Is it possible to be born with white hair (congential), have it throughout adulthood, and not be 'albino'?
I'm writing a fictional story, within a more or less 'realistic' context. There is a character who I'm envisioning as having short-ish white hair, blue eyes, but a more or less 'normal' skintone.
I'm kind of wondering first of all if this is possible from birth. I'm not sure if congenital white hair that persists through one's life is really a common affair outside of albinism. Meaning a normalish skin tone, and otherwise no clear other deficiencies or illnesses at the root, as the character himself is pretty much ideally healthy.
*note: TL;DR/'too much information' version ahead:
To be honest he's something of a 'canon Marty Stu/ Mary Sue", only with lots of flaws and (what I consider) believable character development, and he's placed in the position of a sort of morally/ethically-gray anti-villain set in a sort of 'passive opposition' to (ie: apathetic of) the main character (the main character wishes to receive some sort of justice due to a betrayal. You might think 'Naruto and Sasuke" only it's not nearly as lame and way more messed up, IMO. More along the lines of 'Guts and Griffith' if aware of the Berserk series.
Anyways, he's a relatively important character that I place a lot of stock in, playing such an important role in the story. And the story isn't in some super-unrealistic sci fi universe where people all have naturally weird hair colors and no one bats an eye. It essentially takes place within our universe, but obviously fictionalized and I take great artistic liberties, etc.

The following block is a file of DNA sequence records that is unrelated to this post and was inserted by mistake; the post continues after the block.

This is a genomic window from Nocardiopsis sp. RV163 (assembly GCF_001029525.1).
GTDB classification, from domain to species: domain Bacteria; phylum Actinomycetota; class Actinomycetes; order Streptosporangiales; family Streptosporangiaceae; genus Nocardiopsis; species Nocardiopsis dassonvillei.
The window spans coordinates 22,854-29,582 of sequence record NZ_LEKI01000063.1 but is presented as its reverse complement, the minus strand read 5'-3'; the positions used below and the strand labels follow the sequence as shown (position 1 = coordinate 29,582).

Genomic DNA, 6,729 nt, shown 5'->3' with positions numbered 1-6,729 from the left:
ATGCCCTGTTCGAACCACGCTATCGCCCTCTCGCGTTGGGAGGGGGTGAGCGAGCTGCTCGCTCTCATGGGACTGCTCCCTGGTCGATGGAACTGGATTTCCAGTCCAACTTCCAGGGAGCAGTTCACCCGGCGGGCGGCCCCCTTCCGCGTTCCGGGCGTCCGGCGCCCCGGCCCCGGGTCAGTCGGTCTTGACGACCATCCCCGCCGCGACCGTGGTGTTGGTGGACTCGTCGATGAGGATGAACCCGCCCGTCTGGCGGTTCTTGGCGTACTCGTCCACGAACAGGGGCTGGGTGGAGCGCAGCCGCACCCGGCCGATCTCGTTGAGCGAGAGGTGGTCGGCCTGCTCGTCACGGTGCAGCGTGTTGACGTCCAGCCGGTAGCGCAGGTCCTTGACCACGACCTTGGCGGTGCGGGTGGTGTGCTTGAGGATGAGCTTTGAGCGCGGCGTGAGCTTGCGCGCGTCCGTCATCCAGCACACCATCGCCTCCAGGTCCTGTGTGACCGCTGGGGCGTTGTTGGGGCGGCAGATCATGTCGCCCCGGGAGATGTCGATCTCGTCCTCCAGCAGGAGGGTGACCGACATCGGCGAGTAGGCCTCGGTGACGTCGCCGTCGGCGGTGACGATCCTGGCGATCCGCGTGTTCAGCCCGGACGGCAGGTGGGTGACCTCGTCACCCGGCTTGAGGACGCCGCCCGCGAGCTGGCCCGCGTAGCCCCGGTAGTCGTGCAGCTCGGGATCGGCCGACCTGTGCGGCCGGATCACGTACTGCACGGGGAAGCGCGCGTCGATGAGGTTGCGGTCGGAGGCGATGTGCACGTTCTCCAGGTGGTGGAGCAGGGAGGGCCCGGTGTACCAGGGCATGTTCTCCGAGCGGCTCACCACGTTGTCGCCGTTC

So yeah, I'm taking this seriously and just want to make sure I'm not 'in the wrong' to have such an important character in a more or less realistic story be otherwise so unrealistic.
I otherwise feel the white hair is somewhat symbolic of role in the story. He is very charismatic and is cast as a sort of "leader of the people", and white hair is very striking and attention grabbing... so I thought giving such an amazingly charismatic and 'larger than life' character such a rare hair color, congenitally, could kind of be an interesting statement about how he 'inherited' (or was destined for) his role as a leader; merely from being born the way he was, and living the life that he has. So I'm not exactly just seeing it as some casual afterthought about his character, or purely as some sort of novelty.
- Anonymous1 decade agoFavorite Answer
yes you can! i know someone who had white hair and had it from the time she was born till now ans she is over 25. it is a birthmark. a few of her kids have it too. nothing else wrong just patches of white hair!
- Anonymous5 years ago
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I know a girl in this situation. Her family is black and she has white skin, blue eyes and blonde hair. She is still considered black.
- 1 decade ago
absolutely. the white hair is often called white blond or even platinum blond. i think it's caused by a recessive gene.
- 4 years ago